Meantime, Havas chairman and serial investor Vincent Bolloré, has not remained idle. This week he again upped his stake in Aegis, buying a further 7.4 million shares and hiking his percentage of voting stock from 14.06% to 14.7%.
In a move that might prove a two-edged sword, Aegis Group has invited potential bidders - among them several rivals - to inspect its accounts.
Publicis Groupe, having formally declared its interest, will head the line of viewers. Other scrutinizers whose motives range from serious purchasing intent to gaining competitive insight, are likely to include WPP Group and its henchman, the US private equity firm Hellman & Friedman. Havas and Interpublic Group might also feel a compulsion to peek at Aegis' numbers.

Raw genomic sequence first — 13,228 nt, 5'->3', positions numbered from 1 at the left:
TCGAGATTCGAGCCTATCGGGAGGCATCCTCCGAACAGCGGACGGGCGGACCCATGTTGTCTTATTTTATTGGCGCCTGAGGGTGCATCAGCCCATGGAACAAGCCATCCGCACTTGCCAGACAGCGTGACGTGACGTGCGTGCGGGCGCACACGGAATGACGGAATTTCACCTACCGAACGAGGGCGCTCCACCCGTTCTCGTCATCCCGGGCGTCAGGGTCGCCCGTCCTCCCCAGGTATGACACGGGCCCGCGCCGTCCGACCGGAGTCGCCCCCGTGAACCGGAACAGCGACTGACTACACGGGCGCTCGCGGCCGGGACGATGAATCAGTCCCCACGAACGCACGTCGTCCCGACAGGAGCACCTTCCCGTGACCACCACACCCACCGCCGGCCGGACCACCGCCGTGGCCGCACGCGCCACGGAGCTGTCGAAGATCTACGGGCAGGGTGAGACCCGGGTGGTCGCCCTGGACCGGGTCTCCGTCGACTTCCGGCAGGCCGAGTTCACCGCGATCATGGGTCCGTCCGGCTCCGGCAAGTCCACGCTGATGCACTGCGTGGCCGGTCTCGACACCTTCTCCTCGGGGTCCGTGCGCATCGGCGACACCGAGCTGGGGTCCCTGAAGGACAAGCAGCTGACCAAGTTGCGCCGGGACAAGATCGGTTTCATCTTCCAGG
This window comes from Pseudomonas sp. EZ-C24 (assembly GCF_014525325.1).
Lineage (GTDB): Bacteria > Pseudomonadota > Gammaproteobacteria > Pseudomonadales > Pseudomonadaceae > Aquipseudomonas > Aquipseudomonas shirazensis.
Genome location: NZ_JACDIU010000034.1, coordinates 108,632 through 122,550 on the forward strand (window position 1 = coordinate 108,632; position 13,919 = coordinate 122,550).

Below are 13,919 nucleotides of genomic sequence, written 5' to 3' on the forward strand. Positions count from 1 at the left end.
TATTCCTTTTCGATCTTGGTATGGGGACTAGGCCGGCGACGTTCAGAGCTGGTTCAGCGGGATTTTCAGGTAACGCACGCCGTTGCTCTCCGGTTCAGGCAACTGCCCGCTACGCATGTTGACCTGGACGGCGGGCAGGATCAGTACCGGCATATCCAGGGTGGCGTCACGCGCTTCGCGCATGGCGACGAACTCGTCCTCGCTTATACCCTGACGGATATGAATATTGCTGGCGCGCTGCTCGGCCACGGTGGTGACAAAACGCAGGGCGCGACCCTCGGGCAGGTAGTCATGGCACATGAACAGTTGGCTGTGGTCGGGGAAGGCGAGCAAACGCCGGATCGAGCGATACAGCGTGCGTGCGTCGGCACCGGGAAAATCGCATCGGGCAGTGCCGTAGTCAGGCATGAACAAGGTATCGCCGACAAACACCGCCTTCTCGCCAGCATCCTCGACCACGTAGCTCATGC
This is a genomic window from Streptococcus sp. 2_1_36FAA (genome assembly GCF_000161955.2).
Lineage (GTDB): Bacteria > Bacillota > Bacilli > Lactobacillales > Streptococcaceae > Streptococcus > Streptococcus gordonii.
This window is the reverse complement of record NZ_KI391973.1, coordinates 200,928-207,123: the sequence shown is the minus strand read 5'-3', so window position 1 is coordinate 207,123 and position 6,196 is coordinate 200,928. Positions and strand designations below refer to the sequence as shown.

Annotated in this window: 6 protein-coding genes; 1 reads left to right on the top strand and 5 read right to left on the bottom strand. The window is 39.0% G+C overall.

But he is still less than half-way to the bid watershed (30%) where UK company law requires a stockholder to make an offer for the remainder of a company's shares.
Nonetheless, Bolloré's negotiating muscle increases day-by-day and he can effectively block any takeover deal of which he does not approve.
Few know the star players on Europe's media scene better than Chris Ingram, former chairman/ceo of media independent Tempus Group before its ingestion by an unwilling WPP.
Opines Ingram: "Vincent Bollore has maneuvered himself into a similar position as Martin Sorrell did when he was initially buying Tempus. That is, he has the choice of making a bid or selling his stake in a nice profit."
Data sourced from AdAge (USA); additional content by WARC staff